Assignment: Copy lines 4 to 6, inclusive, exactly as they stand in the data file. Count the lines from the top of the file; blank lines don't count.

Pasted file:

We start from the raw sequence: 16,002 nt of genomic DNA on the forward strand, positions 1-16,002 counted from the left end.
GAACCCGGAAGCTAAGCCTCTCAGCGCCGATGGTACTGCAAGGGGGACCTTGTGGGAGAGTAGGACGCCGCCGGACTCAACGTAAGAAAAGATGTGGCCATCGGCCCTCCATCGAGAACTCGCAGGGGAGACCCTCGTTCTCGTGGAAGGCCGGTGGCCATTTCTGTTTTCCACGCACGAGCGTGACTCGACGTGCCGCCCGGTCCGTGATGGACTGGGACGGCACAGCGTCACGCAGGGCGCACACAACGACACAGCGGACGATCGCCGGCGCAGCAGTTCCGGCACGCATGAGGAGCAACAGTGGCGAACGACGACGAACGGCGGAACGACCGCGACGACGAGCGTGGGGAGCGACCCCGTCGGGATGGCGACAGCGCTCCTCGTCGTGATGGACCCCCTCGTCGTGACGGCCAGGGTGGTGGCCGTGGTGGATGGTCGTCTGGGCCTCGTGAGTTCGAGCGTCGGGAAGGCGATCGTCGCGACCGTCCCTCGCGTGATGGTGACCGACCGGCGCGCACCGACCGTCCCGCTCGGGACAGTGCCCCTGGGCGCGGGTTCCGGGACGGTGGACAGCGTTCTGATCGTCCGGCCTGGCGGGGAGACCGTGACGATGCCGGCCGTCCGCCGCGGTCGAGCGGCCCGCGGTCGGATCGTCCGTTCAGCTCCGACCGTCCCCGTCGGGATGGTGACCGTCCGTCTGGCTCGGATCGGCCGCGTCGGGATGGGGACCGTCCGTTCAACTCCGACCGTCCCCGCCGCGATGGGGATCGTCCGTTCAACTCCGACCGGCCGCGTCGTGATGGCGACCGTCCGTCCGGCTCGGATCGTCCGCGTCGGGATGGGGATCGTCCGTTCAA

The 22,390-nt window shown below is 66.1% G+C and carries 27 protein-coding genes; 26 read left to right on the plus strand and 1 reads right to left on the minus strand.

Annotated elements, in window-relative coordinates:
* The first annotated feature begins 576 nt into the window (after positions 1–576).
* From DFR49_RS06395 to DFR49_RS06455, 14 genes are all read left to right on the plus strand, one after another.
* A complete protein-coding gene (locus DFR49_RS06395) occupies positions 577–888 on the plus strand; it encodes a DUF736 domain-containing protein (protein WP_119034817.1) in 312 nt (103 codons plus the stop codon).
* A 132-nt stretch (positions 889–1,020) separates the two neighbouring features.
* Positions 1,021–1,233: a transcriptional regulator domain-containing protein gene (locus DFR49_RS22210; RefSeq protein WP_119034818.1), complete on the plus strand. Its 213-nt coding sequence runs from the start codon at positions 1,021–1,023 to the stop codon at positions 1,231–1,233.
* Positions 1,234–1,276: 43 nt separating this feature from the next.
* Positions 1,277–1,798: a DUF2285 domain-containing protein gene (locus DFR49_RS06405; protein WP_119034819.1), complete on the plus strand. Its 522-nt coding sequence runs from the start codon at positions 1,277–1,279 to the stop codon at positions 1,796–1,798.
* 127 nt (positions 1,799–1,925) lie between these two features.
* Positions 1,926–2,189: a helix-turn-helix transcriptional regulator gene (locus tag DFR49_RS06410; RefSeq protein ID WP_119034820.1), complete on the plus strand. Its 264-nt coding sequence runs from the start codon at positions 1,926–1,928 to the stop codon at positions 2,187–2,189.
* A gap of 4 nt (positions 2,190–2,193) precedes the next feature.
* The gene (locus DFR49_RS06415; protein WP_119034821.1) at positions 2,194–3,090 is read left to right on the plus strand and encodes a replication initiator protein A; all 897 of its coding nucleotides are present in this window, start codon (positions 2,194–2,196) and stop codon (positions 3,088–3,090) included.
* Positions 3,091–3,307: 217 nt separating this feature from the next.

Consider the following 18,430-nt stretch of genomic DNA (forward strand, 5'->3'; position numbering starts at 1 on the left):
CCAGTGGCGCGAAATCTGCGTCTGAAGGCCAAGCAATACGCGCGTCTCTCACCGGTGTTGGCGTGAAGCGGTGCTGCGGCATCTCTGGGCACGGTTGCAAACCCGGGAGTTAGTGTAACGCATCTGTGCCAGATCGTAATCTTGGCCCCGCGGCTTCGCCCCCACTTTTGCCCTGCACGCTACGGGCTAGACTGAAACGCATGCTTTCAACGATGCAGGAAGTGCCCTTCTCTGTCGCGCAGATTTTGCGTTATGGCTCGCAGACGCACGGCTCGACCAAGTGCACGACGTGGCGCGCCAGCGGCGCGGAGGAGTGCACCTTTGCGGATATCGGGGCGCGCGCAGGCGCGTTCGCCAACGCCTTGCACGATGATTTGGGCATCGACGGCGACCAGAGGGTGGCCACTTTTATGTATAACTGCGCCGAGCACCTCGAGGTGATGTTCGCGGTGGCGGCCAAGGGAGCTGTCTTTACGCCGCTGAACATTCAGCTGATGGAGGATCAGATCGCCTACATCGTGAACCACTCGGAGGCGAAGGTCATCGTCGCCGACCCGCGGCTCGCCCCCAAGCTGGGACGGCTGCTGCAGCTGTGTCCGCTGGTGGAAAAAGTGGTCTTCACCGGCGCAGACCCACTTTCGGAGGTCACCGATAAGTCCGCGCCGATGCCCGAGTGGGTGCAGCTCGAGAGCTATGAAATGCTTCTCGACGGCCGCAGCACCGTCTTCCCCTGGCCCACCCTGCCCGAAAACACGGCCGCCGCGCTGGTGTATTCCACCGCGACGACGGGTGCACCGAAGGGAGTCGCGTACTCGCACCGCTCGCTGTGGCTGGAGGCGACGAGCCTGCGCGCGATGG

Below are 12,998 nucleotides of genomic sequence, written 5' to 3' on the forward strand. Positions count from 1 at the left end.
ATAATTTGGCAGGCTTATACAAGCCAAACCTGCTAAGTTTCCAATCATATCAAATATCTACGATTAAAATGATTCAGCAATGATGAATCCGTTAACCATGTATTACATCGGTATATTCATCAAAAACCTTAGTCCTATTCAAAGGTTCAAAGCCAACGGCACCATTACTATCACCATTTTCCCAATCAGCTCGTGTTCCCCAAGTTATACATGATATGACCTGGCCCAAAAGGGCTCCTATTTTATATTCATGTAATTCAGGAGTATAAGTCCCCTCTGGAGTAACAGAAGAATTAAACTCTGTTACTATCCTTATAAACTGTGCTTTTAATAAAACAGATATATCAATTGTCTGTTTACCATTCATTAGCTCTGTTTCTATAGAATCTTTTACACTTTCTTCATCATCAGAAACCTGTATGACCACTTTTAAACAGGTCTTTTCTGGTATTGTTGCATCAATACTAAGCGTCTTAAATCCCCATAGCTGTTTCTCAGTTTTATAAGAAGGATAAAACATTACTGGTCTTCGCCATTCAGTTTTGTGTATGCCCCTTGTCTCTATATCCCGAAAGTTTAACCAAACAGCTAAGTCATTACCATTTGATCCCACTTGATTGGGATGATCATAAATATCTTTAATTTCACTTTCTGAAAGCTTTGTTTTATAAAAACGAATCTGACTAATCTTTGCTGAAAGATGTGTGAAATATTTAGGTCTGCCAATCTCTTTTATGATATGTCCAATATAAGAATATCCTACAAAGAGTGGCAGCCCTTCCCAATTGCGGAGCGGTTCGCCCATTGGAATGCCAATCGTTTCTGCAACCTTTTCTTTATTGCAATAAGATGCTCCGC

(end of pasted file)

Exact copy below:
Annotated elements, in window-relative coordinates:
* The first annotated feature begins 576 nt into the window (after positions 1–576).
* From DFR49_RS06395 to DFR49_RS06455, 14 genes are all read left to right on the plus strand, one after another.